Like no other document to emerge from the current firestorm over the mistakes and missed signals that led to Sept. 11, the Rowley memo casts a searing light into the depths of government ineptitude. In Washington, where the FBI and CIA may be criticized but are allowed to clean up their own messes as they see fit, the memo sent shudders through the establishment for a simple reason: it came from within. If Rowley’s account is accurate–and colleagues say she’s not one for shading the truth–her letter amounts to a colossal indictment of our chief law-enforcement agency’s neglect in the face of the biggest terrorist operation ever mounted on U.S. soil. It raises serious doubts about whether the FBI is capable of protecting the public–and whether it still deserves the public’s trust. While saying she does not believe the FBI director engaged in a post-9/11 cover-up, Rowley accuses Mueller and senior aides of having “omitted, downplayed, glossed over and / or mischaracterized” her office’s investigation of Moussaoui. After Sept. 11, top FBI officials decided to “circle the wagons,” as she puts it, and deny–as Mueller did immediately after the attacks–that the FBI had any knowledge that Islamic terrorists might be planning an attack involving hijacked airplanes. “I have deep concerns,” she writes, “that a delicate shading/skewing of facts by you and others at the highest levels of FBI management has occurred and is occurring.” Just 2 1/2 years from retirement, Rowley is now fretting about reprisals, friends say. She closes her letter by acknowledging “the frankness with which I have expressed myself” and asking for federal whistle-blower protection.”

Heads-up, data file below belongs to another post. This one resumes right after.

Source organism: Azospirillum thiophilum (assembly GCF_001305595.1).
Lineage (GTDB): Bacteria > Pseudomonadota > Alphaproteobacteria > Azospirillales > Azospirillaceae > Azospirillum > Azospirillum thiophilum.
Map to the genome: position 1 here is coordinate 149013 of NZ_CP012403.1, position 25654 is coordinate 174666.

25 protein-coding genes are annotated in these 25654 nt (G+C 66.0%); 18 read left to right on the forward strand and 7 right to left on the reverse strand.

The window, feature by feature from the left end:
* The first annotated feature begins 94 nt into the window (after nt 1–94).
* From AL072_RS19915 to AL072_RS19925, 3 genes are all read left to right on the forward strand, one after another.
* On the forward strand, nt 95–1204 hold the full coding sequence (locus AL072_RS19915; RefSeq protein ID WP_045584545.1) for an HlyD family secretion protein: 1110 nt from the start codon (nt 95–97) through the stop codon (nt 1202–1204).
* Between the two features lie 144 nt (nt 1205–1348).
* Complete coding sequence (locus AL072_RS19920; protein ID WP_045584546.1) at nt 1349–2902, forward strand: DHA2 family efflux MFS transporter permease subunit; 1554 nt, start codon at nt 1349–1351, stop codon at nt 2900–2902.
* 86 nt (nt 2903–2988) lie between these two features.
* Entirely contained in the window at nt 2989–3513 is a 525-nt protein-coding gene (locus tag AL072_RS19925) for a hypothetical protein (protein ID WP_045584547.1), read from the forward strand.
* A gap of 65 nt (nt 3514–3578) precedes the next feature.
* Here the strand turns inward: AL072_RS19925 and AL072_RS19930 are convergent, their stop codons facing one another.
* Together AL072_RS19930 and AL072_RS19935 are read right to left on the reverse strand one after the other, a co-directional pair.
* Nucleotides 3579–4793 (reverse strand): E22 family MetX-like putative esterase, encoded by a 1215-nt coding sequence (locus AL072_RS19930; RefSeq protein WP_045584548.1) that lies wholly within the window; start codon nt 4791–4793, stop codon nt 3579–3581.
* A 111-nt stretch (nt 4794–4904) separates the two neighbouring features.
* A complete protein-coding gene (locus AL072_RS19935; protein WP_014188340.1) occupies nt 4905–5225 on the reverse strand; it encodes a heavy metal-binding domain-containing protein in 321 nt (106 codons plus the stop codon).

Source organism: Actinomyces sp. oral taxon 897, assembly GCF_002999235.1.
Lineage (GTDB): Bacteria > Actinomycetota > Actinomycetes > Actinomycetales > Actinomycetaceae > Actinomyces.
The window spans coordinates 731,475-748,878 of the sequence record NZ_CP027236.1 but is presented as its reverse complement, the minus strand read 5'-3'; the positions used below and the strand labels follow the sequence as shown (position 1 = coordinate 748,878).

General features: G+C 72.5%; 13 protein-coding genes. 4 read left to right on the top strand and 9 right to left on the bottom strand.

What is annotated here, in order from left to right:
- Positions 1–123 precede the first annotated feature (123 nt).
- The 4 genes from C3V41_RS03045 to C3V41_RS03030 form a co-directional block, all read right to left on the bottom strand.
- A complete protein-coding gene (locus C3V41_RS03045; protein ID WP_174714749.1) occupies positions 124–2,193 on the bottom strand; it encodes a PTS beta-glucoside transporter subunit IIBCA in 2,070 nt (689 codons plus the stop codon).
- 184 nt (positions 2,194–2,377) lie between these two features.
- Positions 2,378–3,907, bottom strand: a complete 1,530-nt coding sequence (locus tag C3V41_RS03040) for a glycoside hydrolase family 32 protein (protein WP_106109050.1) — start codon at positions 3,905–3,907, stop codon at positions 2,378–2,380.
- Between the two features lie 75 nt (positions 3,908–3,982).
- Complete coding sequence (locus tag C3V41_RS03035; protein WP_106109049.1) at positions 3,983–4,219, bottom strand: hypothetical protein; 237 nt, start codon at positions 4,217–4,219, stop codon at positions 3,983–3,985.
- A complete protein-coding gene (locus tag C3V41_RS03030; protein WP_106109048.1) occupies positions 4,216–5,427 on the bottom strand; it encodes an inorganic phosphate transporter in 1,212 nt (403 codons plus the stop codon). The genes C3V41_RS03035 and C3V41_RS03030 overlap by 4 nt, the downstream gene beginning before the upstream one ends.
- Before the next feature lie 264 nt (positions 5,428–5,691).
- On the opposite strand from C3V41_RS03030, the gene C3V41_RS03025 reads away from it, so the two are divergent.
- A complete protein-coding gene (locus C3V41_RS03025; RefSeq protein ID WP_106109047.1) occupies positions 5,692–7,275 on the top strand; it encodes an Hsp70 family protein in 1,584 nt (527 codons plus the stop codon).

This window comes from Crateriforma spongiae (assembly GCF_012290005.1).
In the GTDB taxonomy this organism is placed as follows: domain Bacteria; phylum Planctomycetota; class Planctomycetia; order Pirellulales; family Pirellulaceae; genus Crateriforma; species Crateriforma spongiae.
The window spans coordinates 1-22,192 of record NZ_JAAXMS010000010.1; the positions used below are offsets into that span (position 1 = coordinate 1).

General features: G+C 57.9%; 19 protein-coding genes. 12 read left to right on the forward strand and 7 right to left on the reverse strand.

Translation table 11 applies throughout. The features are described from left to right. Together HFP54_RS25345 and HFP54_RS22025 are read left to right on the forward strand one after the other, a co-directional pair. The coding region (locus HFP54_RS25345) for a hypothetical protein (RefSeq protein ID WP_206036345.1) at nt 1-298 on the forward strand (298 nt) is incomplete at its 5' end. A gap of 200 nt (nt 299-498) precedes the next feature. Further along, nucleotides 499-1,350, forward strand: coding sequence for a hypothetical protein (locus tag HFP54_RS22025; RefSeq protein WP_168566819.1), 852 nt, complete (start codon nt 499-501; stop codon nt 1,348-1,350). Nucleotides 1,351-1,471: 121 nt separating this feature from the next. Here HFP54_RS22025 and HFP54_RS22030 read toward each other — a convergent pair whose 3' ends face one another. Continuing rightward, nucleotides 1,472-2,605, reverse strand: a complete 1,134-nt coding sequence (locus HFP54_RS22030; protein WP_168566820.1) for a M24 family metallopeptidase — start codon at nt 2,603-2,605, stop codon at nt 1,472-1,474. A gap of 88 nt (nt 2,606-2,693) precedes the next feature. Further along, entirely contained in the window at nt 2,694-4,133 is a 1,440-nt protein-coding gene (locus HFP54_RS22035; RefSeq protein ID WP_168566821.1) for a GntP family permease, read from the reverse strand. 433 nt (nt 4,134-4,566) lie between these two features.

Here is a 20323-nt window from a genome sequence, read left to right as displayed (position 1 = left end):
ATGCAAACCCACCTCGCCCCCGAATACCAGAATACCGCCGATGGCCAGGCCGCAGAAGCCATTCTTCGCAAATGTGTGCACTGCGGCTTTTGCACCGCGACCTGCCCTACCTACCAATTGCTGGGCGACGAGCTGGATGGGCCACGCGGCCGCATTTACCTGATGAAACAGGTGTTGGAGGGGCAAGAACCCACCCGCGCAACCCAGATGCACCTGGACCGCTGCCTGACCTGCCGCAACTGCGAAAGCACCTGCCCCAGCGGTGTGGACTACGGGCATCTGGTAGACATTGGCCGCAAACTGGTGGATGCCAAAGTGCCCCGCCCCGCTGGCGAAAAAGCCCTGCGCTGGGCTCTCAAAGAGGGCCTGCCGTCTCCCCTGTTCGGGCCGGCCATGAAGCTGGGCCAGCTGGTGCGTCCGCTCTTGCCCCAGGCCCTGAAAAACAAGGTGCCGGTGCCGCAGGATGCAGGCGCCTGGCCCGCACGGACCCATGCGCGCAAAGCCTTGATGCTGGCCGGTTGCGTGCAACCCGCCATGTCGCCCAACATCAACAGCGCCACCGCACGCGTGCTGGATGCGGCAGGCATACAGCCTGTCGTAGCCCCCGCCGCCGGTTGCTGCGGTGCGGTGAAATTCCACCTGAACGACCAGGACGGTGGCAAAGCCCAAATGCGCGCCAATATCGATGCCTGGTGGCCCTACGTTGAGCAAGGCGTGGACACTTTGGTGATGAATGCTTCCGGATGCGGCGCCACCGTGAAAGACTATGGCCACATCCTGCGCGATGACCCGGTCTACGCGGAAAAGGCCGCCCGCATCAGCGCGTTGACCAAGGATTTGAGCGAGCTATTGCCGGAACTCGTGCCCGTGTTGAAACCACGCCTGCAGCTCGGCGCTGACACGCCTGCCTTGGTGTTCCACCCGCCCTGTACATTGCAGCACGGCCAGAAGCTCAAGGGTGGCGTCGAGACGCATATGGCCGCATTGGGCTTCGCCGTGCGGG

The American people had damn near an absolute right to know this information.
“It so happens that Friday is an official Ratfcking Holiday, and a very important one. It’s June 23 or, as we who celebrate it like to call it, Smoking Gun Day. It was 45 years ago to the day that H.R. Haldeman stopped by the Oval Office and, with a tape recorder whirring merrily away in a drawer, he and Richard Nixon discussed how to get the CIA to turn off the FBI’s investigation of Watergate because that investigation was moving into “some productive areas.” They talked about ripping scabs open, and “that whole Bay of Pigs thing,” and having Walters tell Gray not to go into this thing any further, period. “All I can conclude,” Patrick Buchanan reportedly said when this tape finally came to light, “is that the old man has been shitting us.”
So, in honor of the day, The Washington Post comes up with an amazing tale of the way ratfcking is done in the modern era. It begins with a top-secret communique delivered to President Barack Obama last August.